We had a cord that could reach all the way into the living room. That was the only way you could talk for more than 5 minutes, I could cook, fold clothes, and watch the kids playing.
When we moved to our new house we didn’t need the table anymore. My Mother, Father, sister and brother-in-law bought a three story victorian house together and they had tons of room. The table went to stay with them and now it’s come back to live with me.
I’ve painted it lots of fun colors and have covered the bottom shelf in polymer clay with one of my faces and some of my colorful canes. I’m starting to work on the top when I have time and I’ll also be adding bits of PC on the legs.
It’s a piece that has been touched by every member of my family at one time or the other. No hurry on this piece it’s just something that will capture a lovely memory in time and link it to the present.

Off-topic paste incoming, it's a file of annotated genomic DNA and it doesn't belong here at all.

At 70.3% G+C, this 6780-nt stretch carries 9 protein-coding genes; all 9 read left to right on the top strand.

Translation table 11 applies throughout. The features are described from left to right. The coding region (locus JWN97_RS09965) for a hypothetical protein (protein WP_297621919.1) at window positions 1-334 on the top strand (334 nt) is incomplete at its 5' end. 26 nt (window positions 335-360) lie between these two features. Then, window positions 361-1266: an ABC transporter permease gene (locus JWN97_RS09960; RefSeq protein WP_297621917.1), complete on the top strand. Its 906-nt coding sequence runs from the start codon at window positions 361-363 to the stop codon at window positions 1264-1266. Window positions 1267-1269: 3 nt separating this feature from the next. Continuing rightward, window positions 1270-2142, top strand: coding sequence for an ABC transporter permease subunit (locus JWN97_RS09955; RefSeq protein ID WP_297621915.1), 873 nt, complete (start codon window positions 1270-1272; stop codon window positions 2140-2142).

Look at these great flamingo bracelets made by my friends Sydney Carter, Emma Simpson, Charline Ahlgreen, Tyra Ahlgreen, Sara Pietruk and Linda Eastman. We had so much fun they all wanted to do it again the next day only this time it was Peacocks. I just love how each one turned out.
A giant thank you to Polyform and Iris Weiss for donating the clay for this workshop. Everyone was delighted and they used every bit making canes and Skinner blends for these funky, fun bracelets
Charline decided to made something different with her peacock. So cool…
Thanks everyone and I’ll see you again soon.
Cynthia Tinapple’s new book, Polymer Clay Global Perspectives arrived at my home yesterday, exciting news, the problem was, I wasn’t home. But thanks to Linda Mosley’s post I saw that I could download it to my ipad. So while I was visiting my mother, I was able to take a look at the book and my place in it right away.
It’s a beautiful book, but what makes it special for me is that so many of the artists I know personally, many of them are my friends, I consider myself so lucky to have had the opportunity to become apart of this fascinating polymer clay world and to share a small part of the stage with such talented people. And it is such a world wide stage thanks to the internet.